How to Convert to Islam: The Lad bible by Chyavan Rishi Ashram.

I can remember being shocked and confused when I first started studying Islam.

My parents were not Muslims.

When I started attending my Muslim primary school, my teachers said it was for boys only.

Even in our Islamic school, I could hear the cries of girls, and I had never heard them before.

The Quran said that women had to be pure.

I didn’t believe it at the time, but I soon started to understand.

Since I could read the Quran and understand what the word hijab meant, I knew Islam was not a religion of peace.

It was then that I began to understand that I wasn’t alone.

A few years ago, I was visiting my family in Bangalore.

My family was not Muslim, but they were Hindus.

They were devout Hindus.

I remember seeing their homes and feeling sad, as my mother was living in the same house.

After I left the house, I decided to go to the nearby mosque.

I went there to pray, and a Muslim friend who was sitting next to me started telling me about Islam.

My heart was filled with happiness and I felt like my prayers were answered.

But when I returned to my home, I saw my mother and sisters crying in tears.

They had not seen me cry since I was a young girl.

“My prayers are being answered,” I thought to myself.

“I will be able to convert.”

I started researching Islam online and learned about the tenets and laws of Islam.

But I still couldn’t find an authentic Muslim friend to teach me about the Quran.

One day, my parents took me to a Muslim mosque.

When I entered, the imam said that I was free to leave if I wanted.

So I left my parents’ home and went to a mosque.

There, I prayed in silence for three hours, and then the imams took me back to my parents.

I returned and started studying the Quran again.

While I was studying, I met some women who told me that the Quran says that women should never wear a hijab.

For some reason, I had no idea that this was the case.

Some years later, I visited my Muslim friend’s home again.

This time, he had taught me about Islamic law.

When my friend told me he was going to convert me to Islam, I didn�t know what to say.

I thought that I had done something wrong.

I was upset.

I started to cry.

In my new religion, I realized that my prayers weren�t being answered, and that my friends who had taught and guided me had become hypocrites.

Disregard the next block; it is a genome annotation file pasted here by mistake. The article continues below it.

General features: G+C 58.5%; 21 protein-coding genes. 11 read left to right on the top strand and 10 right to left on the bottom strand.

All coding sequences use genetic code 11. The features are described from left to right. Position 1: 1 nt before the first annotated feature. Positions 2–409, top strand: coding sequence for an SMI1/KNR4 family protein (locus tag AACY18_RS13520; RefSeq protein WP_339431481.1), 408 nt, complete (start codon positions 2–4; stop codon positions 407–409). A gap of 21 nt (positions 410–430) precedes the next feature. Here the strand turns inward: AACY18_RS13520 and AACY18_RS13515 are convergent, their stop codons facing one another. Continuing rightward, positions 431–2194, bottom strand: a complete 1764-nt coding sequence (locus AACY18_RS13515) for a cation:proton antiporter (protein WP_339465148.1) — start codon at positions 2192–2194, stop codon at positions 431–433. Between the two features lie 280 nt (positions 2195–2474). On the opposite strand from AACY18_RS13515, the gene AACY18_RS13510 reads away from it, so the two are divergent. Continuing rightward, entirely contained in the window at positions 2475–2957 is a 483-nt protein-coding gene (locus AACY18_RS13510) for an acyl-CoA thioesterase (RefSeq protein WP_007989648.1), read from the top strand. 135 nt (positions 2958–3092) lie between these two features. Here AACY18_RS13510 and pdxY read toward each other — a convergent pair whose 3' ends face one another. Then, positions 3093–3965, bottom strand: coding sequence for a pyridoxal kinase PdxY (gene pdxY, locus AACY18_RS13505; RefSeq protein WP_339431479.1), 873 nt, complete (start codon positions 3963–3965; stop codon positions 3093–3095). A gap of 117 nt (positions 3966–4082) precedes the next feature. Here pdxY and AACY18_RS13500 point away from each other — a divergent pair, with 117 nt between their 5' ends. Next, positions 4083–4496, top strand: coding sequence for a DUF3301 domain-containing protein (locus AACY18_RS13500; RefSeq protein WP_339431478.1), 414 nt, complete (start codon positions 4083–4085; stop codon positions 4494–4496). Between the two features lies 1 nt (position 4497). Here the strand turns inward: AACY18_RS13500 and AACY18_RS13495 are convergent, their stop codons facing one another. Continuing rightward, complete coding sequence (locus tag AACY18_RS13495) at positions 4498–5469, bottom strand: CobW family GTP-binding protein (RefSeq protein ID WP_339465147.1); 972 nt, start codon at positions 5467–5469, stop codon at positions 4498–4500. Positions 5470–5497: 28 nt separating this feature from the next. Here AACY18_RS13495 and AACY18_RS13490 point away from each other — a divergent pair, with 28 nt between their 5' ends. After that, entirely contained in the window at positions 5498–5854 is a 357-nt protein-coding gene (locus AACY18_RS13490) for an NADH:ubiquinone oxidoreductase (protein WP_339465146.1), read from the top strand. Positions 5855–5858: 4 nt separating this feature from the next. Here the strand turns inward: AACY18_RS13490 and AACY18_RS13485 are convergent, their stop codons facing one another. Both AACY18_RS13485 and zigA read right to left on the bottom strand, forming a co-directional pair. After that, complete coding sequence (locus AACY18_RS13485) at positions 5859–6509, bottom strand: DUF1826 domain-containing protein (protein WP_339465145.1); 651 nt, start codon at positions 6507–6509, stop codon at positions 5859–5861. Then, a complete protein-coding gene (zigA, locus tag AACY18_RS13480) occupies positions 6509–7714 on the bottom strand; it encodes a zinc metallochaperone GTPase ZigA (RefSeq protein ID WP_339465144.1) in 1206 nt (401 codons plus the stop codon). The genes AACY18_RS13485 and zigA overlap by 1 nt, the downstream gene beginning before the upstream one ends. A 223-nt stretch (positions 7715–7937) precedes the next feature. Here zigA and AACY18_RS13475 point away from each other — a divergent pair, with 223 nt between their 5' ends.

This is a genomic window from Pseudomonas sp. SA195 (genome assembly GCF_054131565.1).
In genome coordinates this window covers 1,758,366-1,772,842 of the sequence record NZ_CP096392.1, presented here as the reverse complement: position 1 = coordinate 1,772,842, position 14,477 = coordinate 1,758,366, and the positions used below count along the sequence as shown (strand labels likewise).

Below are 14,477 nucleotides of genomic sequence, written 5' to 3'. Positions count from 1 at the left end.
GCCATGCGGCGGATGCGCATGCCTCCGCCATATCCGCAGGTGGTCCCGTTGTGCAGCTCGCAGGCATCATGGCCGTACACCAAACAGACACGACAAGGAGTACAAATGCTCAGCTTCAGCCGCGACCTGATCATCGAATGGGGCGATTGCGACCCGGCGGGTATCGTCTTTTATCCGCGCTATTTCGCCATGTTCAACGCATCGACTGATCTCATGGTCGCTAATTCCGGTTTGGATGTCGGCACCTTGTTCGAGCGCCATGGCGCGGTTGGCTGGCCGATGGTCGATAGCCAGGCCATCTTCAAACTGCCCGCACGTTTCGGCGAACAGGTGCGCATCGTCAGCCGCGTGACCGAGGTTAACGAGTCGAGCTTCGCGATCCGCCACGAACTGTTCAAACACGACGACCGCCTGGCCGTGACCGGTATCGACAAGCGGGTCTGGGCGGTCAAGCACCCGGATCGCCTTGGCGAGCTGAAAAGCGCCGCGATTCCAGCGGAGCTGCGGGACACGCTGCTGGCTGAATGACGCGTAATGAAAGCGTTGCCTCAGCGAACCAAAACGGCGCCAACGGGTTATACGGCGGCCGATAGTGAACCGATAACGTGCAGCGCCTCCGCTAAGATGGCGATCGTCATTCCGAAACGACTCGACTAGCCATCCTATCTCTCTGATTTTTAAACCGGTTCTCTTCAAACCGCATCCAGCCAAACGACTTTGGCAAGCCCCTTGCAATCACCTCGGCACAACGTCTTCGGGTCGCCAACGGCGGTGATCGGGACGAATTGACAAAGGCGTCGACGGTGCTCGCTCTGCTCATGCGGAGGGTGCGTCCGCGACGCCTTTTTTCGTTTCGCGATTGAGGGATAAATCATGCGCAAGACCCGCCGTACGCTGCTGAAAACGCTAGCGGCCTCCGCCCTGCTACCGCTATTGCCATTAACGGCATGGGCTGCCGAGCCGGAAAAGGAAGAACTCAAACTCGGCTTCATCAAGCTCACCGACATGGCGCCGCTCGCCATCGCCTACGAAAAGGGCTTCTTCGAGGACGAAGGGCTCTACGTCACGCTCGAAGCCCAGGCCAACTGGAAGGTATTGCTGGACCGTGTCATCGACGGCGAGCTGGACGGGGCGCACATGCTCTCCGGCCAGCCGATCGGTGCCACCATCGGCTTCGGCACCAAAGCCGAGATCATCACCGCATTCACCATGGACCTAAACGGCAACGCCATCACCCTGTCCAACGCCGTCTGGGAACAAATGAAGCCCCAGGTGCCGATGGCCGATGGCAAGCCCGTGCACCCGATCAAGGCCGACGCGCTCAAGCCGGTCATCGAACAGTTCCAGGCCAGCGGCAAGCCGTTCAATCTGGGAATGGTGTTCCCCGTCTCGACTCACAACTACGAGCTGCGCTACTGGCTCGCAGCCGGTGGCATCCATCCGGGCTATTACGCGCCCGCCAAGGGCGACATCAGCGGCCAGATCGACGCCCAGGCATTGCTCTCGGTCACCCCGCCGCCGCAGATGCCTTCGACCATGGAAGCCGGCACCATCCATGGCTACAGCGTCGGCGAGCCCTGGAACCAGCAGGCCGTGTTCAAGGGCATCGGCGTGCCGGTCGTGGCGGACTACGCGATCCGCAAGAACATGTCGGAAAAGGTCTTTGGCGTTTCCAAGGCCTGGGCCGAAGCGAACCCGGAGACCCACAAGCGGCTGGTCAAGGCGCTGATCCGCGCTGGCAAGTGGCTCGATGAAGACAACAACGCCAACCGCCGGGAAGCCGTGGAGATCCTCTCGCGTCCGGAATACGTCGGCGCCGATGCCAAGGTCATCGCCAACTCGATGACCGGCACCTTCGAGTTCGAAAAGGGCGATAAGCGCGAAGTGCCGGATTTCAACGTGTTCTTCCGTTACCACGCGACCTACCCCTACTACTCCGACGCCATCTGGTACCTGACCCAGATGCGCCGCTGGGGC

I realized there was nothing I could do about this.

I felt alone.

I decided not to convert, and started to study another religion.

Two years ago I returned from my new home to find a mosque in my neighbourhood.

I walked in and prayed for three minutes before I went out.

I knew that I would convert, but at the same time I was confused about what I was supposed to do with my conversion.

I did not understand Islam, so I started going back to Hindu schools, which did not teach me any of the teachings of Islam, and went back to studying with Muslim friends.

Recently, I converted to Buddhism.

It is the most profound change for me, because it is a religion that teaches compassion.

It teaches understanding of the suffering of others, and it is an all-encompassing religion.

I still remember the first time I went to pray.

It was a sunny morning and I saw a woman sitting in the front row, in a beautiful white robe.

I wondered what I would do to convert her.

I prayed for five minutes and then left.

It felt like an eternity before I came back to the room.

Every day, I go to prayer.

I do it with my friends.

I pray for three or four minutes and leave.

Then I go back to where I prayed.

I have never converted to Islam.

And I am still searching for an authentic friend who can teach me more about Islam, the Quran, and the principles of this religion.